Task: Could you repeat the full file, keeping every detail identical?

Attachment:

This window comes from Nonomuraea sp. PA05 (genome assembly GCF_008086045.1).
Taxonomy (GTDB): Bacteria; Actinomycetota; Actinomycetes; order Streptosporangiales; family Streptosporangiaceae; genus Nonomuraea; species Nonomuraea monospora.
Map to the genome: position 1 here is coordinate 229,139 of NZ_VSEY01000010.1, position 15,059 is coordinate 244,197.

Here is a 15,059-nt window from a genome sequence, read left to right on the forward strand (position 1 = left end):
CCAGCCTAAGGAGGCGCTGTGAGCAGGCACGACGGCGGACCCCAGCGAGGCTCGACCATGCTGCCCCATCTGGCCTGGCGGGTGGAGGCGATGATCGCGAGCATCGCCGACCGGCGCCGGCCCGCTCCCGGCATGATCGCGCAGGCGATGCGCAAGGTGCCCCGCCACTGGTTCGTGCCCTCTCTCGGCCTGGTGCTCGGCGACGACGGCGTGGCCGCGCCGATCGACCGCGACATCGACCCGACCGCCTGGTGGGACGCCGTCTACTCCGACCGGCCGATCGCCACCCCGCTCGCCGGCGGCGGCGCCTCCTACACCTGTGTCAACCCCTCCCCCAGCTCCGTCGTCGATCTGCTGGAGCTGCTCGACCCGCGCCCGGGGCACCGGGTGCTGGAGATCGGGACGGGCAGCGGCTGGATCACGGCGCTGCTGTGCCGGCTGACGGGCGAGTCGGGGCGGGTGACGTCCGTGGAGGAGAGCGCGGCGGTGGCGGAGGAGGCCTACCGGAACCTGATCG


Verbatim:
This window comes from Nonomuraea sp. PA05 (genome assembly GCF_008086045.1).
Taxonomy (GTDB): Bacteria; Actinomycetota; Actinomycetes; order Streptosporangiales; family Streptosporangiaceae; genus Nonomuraea; species Nonomuraea monospora.
Map to the genome: position 1 here is coordinate 229,139 of NZ_VSEY01000010.1, position 15,059 is coordinate 244,197.

Here is a 15,059-nt window from a genome sequence, read left to right on the forward strand (position 1 = left end):
CCAGCCTAAGGAGGCGCTGTGAGCAGGCACGACGGCGGACCCCAGCGAGGCTCGACCATGCTGCCCCATCTGGCCTGGCGGGTGGAGGCGATGATCGCGAGCATCGCCGACCGGCGCCGGCCCGCTCCCGGCATGATCGCGCAGGCGATGCGCAAGGTGCCCCGCCACTGGTTCGTGCCCTCTCTCGGCCTGGTGCTCGGCGACGACGGCGTGGCCGCGCCGATCGACCGCGACATCGACCCGACCGCCTGGTGGGACGCCGTCTACTCCGACCGGCCGATCGCCACCCCGCTCGCCGGCGGCGGCGCCTCCTACACCTGTGTCAACCCCTCCCCCAGCTCCGTCGTCGATCTGCTGGAGCTGCTCGACCCGCGCCCGGGGCACCGGGTGCTGGAGATCGGGACGGGCAGCGGCTGGATCACGGCGCTGCTGTGCCGGCTGACGGGCGAGTCGGGGCGGGTGACGTCCGTGGAGGAGAGCGCGGCGGTGGCGGAGGAGGCCTACCGGAACCTGATCG